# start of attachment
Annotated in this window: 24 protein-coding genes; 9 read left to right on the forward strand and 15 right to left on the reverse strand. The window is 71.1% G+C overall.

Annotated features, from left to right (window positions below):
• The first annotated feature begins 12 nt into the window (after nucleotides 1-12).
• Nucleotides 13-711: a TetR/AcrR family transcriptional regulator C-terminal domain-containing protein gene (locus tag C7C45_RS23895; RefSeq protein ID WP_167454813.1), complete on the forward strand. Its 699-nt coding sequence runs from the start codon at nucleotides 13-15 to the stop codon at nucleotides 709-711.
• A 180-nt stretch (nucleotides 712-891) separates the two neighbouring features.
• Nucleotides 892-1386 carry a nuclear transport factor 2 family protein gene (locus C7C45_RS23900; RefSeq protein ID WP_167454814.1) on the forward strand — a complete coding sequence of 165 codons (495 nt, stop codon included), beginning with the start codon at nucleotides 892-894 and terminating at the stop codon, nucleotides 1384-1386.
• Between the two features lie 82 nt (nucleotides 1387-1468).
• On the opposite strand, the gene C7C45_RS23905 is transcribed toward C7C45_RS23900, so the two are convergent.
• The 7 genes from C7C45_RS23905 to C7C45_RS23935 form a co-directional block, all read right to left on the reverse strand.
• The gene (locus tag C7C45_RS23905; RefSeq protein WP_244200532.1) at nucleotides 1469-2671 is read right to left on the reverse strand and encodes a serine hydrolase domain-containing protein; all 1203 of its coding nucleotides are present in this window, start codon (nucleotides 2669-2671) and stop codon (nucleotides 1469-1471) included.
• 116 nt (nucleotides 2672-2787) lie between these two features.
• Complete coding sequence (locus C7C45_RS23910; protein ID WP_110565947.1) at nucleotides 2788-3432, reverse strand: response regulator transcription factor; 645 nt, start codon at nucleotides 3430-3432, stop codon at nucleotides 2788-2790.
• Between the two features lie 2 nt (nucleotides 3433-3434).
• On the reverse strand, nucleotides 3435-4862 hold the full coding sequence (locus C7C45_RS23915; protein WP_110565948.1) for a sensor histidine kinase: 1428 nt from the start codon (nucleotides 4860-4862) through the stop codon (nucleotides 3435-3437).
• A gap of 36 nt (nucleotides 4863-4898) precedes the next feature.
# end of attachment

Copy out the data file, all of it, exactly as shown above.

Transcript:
Annotated in this window: 24 protein-coding genes; 9 read left to right on the forward strand and 15 right to left on the reverse strand. The window is 71.1% G+C overall.

Annotated features, from left to right (window positions below):
• The first annotated feature begins 12 nt into the window (after nucleotides 1-12).
• Nucleotides 13-711: a TetR/AcrR family transcriptional regulator C-terminal domain-containing protein gene (locus tag C7C45_RS23895; RefSeq protein ID WP_167454813.1), complete on the forward strand. Its 699-nt coding sequence runs from the start codon at nucleotides 13-15 to the stop codon at nucleotides 709-711.
• A 180-nt stretch (nucleotides 712-891) separates the two neighbouring features.
• Nucleotides 892-1386 carry a nuclear transport factor 2 family protein gene (locus C7C45_RS23900; RefSeq protein ID WP_167454814.1) on the forward strand — a complete coding sequence of 165 codons (495 nt, stop codon included), beginning with the start codon at nucleotides 892-894 and terminating at the stop codon, nucleotides 1384-1386.
• Between the two features lie 82 nt (nucleotides 1387-1468).
• On the opposite strand, the gene C7C45_RS23905 is transcribed toward C7C45_RS23900, so the two are convergent.
• The 7 genes from C7C45_RS23905 to C7C45_RS23935 form a co-directional block, all read right to left on the reverse strand.
• The gene (locus tag C7C45_RS23905; RefSeq protein WP_244200532.1) at nucleotides 1469-2671 is read right to left on the reverse strand and encodes a serine hydrolase domain-containing protein; all 1203 of its coding nucleotides are present in this window, start codon (nucleotides 2669-2671) and stop codon (nucleotides 1469-1471) included.
• 116 nt (nucleotides 2672-2787) lie between these two features.
• Complete coding sequence (locus C7C45_RS23910; protein ID WP_110565947.1) at nucleotides 2788-3432, reverse strand: response regulator transcription factor; 645 nt, start codon at nucleotides 3430-3432, stop codon at nucleotides 2788-2790.
• Between the two features lie 2 nt (nucleotides 3433-3434).
• On the reverse strand, nucleotides 3435-4862 hold the full coding sequence (locus C7C45_RS23915; protein WP_110565948.1) for a sensor histidine kinase: 1428 nt from the start codon (nucleotides 4860-4862) through the stop codon (nucleotides 3435-3437).
• A gap of 36 nt (nucleotides 4863-4898) precedes the next feature.